Since the conquest of Serbia and Montenegro there has been relatively little fighting in the Balkans. An Allied force has established itself in Salonika in northern Greece, but it is too small to attempt the liberation of Serbia. The Bulgarians have been keen to attack Salonika, but the Germans have forbidden this, fearing that this would bring the Greeks into the war on the side of the Allies.
The one Balkan country that has remained outside the war so far is Romania. However the early successes of the Brusilov Offensive in Galicia have convinced Romanian leaders that the Austria-Hungary is about to disintegrate. Now the Romanians are secretly negotiating an entry into the war on the side of the Allies. The prize for them will be Transylvania, a Hungarian region with a large Romanian population.
The Central Powers have some inkling that Romania is intriguing with the Allies. In a reversal of previous policy, the Germans now authorise a Bulgarian invasion of northern Greece. The aim is to dislodge a Serbian force that has established itself in Greek Macedonia (after being shipped there from Corfu). In doing so they hope to intimidate the Romanians and deter their entry into the war.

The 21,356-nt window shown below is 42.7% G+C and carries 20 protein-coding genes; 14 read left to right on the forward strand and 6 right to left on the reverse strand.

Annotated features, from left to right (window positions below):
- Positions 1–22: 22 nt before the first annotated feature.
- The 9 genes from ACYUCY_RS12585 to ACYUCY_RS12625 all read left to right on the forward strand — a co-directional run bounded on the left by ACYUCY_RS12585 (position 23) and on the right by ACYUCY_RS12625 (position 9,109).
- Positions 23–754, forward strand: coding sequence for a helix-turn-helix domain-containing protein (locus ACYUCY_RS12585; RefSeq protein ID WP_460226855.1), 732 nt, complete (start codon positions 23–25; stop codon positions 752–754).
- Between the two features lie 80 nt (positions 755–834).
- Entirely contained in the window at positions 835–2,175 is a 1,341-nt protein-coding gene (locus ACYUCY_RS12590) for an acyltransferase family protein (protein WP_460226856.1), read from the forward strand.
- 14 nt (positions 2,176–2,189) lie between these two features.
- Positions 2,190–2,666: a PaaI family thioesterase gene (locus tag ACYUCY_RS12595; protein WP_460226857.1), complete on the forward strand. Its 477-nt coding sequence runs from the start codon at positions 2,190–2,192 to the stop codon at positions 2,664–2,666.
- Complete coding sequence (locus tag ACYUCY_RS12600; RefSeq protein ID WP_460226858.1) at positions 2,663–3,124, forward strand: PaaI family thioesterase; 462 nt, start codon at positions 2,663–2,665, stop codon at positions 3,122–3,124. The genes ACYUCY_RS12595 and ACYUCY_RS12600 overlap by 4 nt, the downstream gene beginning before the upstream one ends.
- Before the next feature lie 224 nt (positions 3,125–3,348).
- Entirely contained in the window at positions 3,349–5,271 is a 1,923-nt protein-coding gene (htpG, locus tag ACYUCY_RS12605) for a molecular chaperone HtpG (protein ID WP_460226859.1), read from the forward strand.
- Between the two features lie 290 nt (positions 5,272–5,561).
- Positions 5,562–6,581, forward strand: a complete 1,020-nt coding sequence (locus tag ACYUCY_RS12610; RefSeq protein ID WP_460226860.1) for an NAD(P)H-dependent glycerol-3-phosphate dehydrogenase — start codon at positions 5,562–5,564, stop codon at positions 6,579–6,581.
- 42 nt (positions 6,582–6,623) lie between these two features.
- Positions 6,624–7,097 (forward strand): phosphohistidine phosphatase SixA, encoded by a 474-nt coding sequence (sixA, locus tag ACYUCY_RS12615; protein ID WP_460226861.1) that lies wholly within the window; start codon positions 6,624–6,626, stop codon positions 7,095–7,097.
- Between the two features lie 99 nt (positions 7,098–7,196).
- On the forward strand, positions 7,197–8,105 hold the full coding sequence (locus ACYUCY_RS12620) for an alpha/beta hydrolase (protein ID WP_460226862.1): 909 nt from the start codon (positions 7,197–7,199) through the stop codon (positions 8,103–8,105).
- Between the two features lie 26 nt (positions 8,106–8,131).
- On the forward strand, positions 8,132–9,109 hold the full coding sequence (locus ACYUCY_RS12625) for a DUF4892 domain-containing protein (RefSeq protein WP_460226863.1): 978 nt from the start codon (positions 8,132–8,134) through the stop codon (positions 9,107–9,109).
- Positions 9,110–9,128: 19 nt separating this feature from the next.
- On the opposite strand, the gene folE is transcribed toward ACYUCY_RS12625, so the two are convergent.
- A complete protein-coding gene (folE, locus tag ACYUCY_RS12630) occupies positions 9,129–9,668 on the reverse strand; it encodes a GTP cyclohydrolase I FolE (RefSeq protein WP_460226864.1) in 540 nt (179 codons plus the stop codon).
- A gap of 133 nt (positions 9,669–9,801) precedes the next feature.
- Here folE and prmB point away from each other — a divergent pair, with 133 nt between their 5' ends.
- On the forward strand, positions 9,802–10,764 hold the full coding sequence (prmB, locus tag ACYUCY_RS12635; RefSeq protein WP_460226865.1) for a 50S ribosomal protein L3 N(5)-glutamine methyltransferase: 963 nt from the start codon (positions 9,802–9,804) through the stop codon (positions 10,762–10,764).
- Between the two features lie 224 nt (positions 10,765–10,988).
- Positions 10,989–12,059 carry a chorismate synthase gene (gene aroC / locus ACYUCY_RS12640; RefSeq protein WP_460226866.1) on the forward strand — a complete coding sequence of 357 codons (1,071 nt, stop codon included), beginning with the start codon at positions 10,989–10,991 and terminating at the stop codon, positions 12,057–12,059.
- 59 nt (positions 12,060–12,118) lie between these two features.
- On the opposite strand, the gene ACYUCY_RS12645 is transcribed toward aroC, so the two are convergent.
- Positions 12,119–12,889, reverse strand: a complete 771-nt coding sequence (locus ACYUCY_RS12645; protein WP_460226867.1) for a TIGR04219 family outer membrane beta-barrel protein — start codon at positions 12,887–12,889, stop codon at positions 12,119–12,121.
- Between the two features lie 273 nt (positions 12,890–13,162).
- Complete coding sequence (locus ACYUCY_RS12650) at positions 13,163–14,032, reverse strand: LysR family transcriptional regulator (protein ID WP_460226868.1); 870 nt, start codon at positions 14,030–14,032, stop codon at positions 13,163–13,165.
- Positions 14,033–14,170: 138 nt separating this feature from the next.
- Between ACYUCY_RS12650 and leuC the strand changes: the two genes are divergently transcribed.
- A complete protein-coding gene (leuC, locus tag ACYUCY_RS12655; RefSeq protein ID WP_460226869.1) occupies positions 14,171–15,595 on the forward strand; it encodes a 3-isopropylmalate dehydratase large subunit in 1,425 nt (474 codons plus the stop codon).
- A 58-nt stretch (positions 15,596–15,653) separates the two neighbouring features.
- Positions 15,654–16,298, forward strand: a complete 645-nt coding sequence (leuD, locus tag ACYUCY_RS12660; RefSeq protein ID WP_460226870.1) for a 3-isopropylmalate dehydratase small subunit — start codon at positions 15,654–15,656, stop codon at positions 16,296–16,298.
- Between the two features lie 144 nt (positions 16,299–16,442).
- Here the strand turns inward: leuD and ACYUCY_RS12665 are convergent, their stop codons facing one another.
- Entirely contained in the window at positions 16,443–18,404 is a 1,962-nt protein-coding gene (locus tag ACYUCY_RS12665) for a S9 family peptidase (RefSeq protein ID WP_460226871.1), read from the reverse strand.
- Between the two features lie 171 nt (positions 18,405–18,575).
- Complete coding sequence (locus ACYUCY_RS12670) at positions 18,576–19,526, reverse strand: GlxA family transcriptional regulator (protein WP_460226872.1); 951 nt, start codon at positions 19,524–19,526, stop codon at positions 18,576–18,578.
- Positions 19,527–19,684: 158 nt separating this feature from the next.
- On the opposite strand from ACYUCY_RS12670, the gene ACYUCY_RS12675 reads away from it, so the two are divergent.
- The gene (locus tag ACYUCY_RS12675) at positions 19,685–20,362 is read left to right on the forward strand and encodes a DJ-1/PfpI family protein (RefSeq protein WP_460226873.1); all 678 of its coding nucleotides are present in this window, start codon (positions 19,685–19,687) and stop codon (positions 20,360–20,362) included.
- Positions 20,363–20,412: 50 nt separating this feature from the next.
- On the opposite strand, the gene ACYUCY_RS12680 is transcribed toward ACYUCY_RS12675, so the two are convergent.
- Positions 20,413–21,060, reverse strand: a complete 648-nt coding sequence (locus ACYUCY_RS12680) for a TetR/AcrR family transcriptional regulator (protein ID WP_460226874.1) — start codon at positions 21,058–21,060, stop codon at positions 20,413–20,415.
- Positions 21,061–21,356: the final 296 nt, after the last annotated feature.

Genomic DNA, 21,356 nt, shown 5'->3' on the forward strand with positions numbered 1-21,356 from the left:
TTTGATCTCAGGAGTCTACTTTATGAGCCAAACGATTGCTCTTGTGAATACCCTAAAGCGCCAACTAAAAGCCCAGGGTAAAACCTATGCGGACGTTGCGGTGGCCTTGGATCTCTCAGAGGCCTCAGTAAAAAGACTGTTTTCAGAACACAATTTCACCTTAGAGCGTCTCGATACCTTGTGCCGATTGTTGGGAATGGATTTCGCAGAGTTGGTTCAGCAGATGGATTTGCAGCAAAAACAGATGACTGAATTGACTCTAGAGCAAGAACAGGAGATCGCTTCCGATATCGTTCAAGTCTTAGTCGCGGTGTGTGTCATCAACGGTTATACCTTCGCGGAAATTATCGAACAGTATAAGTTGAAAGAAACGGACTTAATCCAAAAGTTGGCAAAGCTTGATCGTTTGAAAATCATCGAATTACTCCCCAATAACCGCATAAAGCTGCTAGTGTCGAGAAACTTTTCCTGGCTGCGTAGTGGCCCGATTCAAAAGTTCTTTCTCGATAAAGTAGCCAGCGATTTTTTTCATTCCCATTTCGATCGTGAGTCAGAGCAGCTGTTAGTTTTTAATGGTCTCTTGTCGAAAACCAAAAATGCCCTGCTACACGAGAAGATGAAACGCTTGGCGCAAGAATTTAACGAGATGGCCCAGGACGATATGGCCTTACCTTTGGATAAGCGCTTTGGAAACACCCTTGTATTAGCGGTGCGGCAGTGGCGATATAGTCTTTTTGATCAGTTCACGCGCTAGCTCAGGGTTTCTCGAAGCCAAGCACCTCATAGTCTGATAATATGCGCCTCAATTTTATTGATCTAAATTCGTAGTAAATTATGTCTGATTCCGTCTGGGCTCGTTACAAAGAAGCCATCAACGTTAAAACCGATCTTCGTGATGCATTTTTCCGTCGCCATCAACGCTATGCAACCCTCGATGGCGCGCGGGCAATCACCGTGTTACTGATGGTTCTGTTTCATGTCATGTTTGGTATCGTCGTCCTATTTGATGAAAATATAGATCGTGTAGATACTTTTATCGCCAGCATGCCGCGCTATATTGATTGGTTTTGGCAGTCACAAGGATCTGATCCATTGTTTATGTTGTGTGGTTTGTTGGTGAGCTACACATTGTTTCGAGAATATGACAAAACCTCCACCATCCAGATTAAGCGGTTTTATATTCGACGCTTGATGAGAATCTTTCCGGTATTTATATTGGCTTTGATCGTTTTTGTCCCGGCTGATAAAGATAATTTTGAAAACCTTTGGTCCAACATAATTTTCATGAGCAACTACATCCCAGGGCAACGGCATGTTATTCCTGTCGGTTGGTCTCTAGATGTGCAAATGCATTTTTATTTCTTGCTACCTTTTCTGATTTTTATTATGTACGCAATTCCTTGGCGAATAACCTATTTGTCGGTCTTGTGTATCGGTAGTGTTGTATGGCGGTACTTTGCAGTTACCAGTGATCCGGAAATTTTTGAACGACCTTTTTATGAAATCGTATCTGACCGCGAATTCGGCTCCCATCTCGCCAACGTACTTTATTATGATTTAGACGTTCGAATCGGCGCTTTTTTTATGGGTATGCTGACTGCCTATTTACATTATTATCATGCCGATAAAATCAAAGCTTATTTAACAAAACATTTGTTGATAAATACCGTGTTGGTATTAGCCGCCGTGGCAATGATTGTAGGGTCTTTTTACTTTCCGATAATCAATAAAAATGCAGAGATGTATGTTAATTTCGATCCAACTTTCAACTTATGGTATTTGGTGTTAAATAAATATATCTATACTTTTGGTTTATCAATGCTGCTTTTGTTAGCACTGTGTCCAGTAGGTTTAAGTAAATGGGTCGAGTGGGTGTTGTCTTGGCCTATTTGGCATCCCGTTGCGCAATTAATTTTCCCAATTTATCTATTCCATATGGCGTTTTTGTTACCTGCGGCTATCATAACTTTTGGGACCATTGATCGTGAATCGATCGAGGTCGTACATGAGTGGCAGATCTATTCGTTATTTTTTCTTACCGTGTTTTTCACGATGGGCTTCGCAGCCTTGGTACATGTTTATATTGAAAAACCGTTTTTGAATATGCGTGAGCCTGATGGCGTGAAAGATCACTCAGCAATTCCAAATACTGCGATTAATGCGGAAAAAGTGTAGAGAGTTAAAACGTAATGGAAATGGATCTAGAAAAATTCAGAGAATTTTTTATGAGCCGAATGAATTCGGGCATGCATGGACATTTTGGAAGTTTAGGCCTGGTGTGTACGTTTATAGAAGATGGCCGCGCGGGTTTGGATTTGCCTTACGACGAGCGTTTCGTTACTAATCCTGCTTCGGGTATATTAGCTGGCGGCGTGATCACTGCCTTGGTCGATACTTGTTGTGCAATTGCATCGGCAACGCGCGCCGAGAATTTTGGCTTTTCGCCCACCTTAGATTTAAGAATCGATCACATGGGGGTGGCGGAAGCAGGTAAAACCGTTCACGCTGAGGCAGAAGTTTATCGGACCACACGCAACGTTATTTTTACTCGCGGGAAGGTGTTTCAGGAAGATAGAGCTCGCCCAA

In north-eastern Greece the Bulgarians enjoy great success, largely because they face no resistance. There are no Allied troops here, and the neutralist Greek government has ordered the Greek army not to resist the invasion. But in Macedonia things are different. After some initial successes the Bulgarian advance begins to run out of steam. The Serbs are reinforced and resupplied by rail, but the Bulgarians find it difficult to keep ammunition and provisions flowing to their men in this remote region. Alas, the offensive may now have the opposite of its intended effect, with the Romanians now beginning to think that the Bulgarians are little more than a paper tiger.
image source (Air War College: the Great War, by James Mowbray)